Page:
Deposits In Failed Real Property Transactions

Sabrina Saltmarsh, B.A. (Hons), J.D.Broker and Agent Claims, Commercial, Contract Disputes, Contract Termination, Cottage Purchase and Sale, Professional Liability, Real Estate Agent and Broker, Real Estate Litigation, Recreational Property Litigation0 Comments

The recent Ontario Court of Appeal decision in Azzarello v. Shawqi, 2019 ONCA 820, illustrates the purpose of providing a deposit when purchasing real property and under what circumstances a purchaser will lose their deposit or be refunded the deposit if the sale does not go through. There are some important general principles that purchasers and sellers should be aware of regarding deposits in a real estate transaction: 1) Contemplation Regarding The Deposit In the Contract Is Important Purchasers and sellers should carefully consider the terms to be included in the purchase and sale agreement regarding the deposit. The contract should be clear about what happens to the deposit in all possible scenarios. In cases where it is not, the courts will look to implied terms in the contract and existing case law which governs how deposits are dealt with. 2) The Reason The Sale Fell Apart Is Important The … Read More

Latent Defects or Hidden Damage in Real Property Transactions

Sabrina Saltmarsh, B.A. (Hons), J.D.Agents and Brokers, Broker and Agent Claims, Civil Litigation, Commercial, Condo Litigation, Contract Disputes, Cottage Litigation, Cottage Purchase and Sale, Misrepresentation, Professional Liability, Real Estate Agent and Broker, Real Estate Litigation, Recreational Property, Recreational Property Litigation0 Comments

What Are Latent Defects Or Hidden Damages? Latent defects or Hidden Damage are defects to a property that are not generally discoverable by a prospective purchaser on a reasonable inspection and ordinary vigilance. This can include issues such as, faulty electrical wiring hiding behind the walls or a well-hidden termite or mold problem. Many real estate purchases include a buyer’s right to inspect the property to be purchased. However, these inspections are not exhaustive, and may not reveal latent defects or hidden problems with the property that are not readily visible. Why Do Participants In A Real Estate Transaction Need To Be Concerned About Latent Defects Or Hidden Damage? The problem latent defects or hidden damage can pose for a prospective real estate purchaser is that no amount of vigilance on a visual inspection can uncover such a defect, even one conducted with a home inspector (who’s inspections are typically … Read More

7 Things To Consider Before Buying A Condo

Sabrina Saltmarsh, B.A. (Hons), J.D.Condo Litigation, Real Estate Agent and Broker, Real Estate Litigation0 Comments

As condominiums proliferate as the home of choice for many, it is important to realize it is a different kind of ownership than a house or freehold townhome.  To make sure you’ve made the right decision here’s 7 things you should know before purchasing a condo: 1) Read the declaration, by-laws and rules Every condo community is unique. The declaration, by-laws and rules provide critical information about the restrictions and allowances within the community. Some condo’s may have strict rules regarding pet ownership, other’s may entirely prohibit short term rentals, while some may specifically protect such use of the unit within the declaration. There will likely be rules about smoking whether it be cigarettes or cannabis. Most condominiums also have rules about visitors, whether they can use amenities independently or can only do so with a resident. These are just some examples of rules that can have a major impact … Read More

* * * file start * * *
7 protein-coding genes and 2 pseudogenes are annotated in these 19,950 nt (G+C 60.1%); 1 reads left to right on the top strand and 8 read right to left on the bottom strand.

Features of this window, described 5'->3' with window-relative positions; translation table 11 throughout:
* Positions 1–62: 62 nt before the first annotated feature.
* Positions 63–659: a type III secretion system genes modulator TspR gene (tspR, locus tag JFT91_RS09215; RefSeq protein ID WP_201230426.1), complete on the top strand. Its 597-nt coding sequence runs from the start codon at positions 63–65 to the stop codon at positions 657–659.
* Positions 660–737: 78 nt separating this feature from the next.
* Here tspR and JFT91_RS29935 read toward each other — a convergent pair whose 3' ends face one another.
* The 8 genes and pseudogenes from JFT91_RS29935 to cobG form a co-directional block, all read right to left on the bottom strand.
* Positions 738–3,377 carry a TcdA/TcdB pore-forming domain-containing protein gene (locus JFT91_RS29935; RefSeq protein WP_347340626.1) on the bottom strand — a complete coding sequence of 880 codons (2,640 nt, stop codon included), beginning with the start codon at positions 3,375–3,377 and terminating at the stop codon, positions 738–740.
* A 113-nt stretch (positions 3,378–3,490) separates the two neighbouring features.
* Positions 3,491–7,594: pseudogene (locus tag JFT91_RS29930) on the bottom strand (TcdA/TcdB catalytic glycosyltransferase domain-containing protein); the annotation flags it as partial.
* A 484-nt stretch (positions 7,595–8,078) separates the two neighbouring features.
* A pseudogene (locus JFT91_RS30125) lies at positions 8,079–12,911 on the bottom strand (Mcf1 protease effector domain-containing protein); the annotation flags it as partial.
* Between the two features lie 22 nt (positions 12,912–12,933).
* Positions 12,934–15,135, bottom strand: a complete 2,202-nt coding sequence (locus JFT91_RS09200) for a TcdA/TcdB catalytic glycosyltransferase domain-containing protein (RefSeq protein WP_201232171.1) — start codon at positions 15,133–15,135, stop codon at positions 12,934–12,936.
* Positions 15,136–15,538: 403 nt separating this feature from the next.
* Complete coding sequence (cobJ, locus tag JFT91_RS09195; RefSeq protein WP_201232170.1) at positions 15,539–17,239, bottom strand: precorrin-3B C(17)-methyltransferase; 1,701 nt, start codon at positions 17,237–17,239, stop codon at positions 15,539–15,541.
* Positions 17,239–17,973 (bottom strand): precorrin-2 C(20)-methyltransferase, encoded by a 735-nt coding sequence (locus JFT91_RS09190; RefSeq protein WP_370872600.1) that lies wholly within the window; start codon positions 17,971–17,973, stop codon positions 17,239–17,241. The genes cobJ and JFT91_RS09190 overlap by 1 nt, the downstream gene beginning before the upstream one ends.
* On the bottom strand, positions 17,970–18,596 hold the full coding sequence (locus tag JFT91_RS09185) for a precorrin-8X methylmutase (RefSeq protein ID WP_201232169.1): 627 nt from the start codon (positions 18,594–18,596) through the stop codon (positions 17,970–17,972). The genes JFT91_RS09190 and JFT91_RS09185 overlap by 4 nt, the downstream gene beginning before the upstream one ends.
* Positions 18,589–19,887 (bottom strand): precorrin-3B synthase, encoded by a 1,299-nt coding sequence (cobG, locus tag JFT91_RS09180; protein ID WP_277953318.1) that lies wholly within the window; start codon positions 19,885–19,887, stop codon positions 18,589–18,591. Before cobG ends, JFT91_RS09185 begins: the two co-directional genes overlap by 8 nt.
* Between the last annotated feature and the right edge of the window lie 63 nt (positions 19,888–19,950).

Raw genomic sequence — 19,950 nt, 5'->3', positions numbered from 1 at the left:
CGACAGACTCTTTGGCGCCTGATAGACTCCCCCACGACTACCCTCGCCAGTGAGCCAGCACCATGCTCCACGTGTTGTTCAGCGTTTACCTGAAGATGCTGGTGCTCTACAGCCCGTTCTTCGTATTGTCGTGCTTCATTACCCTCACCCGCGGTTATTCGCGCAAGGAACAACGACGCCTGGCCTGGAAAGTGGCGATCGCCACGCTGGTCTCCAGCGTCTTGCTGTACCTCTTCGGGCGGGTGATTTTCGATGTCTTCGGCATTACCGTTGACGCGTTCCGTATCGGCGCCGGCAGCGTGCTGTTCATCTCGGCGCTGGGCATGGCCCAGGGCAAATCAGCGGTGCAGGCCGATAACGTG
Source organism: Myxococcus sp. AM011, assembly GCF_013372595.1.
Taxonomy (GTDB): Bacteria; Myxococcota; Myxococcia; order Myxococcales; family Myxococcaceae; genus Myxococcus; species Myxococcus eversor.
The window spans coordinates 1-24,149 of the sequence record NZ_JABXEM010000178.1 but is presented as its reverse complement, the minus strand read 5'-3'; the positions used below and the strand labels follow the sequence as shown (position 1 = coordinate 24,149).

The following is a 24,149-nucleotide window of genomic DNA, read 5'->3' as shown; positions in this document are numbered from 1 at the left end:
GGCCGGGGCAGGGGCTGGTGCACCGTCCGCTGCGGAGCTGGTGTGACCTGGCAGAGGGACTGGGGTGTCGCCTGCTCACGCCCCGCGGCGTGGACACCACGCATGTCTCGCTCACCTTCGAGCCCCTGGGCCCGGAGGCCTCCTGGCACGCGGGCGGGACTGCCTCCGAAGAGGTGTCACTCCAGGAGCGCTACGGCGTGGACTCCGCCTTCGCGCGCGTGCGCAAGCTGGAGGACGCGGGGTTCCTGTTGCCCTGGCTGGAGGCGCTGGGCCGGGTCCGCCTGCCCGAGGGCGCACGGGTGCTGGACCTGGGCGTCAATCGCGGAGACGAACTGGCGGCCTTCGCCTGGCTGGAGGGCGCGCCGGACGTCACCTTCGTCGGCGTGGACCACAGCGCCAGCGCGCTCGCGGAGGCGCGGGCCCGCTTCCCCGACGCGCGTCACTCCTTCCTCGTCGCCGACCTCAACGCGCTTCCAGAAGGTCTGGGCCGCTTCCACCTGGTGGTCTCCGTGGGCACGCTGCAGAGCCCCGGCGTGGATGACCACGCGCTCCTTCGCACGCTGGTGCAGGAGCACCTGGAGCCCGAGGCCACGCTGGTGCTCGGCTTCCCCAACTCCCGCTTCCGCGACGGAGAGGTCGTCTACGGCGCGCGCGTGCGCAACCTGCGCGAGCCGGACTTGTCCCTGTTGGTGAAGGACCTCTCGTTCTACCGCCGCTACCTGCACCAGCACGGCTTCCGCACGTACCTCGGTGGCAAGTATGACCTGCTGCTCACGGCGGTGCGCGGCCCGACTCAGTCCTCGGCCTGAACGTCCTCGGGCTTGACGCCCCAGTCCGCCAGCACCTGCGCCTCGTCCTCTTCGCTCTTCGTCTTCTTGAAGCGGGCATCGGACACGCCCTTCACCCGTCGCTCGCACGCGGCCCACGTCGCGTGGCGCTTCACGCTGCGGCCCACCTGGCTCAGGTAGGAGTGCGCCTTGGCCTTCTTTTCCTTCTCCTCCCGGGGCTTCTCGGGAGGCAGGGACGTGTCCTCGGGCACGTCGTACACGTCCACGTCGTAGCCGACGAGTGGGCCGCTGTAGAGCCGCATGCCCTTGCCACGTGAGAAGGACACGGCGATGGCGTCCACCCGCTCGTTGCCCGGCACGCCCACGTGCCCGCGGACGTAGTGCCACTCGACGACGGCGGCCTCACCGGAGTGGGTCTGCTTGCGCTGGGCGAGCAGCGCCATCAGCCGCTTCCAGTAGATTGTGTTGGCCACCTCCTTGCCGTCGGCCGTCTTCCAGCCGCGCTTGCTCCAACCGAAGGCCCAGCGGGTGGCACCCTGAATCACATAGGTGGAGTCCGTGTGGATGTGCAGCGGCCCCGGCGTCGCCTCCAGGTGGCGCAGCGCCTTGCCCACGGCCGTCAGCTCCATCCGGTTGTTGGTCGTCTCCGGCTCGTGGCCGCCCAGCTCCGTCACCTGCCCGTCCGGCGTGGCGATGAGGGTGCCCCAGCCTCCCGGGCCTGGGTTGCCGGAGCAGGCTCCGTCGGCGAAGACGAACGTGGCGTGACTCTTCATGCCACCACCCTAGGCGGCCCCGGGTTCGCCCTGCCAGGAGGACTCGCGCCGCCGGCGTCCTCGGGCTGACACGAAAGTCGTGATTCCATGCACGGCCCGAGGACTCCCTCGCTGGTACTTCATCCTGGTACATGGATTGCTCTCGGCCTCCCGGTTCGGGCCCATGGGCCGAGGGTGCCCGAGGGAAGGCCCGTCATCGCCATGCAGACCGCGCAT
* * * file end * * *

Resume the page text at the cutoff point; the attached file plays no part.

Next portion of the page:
Real Estate Litigation: Failure to Give Extension of Closing Date is not Bad Faith

Nick P. Poon, B.Sc. (Hons.), B.A., J.D.Certificate of Pending Litigation, Civil Litigation, Commercial and Contract Litigation, Contract Disputes, Contract Termination, Real Estate | Developers, Real Estate Agent and Broker, Real Estate Litigation, Specific Performance, Summary Judgment0 Comments

The recent summary judgment motion decision in Time Development Group Inc. v. Bitton, 2018 ONSC 4384, involves a situation that arises quite often in failed closings of real estate transactions.  One of the main causes for an aborted real estate transaction is the failure of the purchaser to obtain the required financing to close on the transaction, possibly influenced by the Ontario Fair Housing Plan and the new mortgage lending rules. In this case,  the plaintiff entered into an agreement to purchase three adjoining properties for a residential home redevelopment project.  There were a series of amendments to the agreement with the terms as follows: (a) purchase price of $10.55 million; (b) deposit of $500,000; (c) two vendor take back mortgages; and (d) closing date of July 31, 2017.  The plaintiff had secured a commitment letter to finance the transaction, however, six days before the closing date, the plaintiff was dismayed to find out that their financing had been withdrawn because the market conditions had changed.  … Read More

What Does the Illegal Substances Clause Mean in OREA Agreements of Purchase and Sale?

Nick P. Poon, B.Sc. (Hons.), B.A., J.D.Agents and Brokers, Appeals, Broker and Agent Claims, Civil Litigation, Commercial, Commercial Litigation, Contract Disputes, Contract Termination, Misrepresentation, Negligence, Real Estate Agent and Broker, Real Estate Litigation0 Comments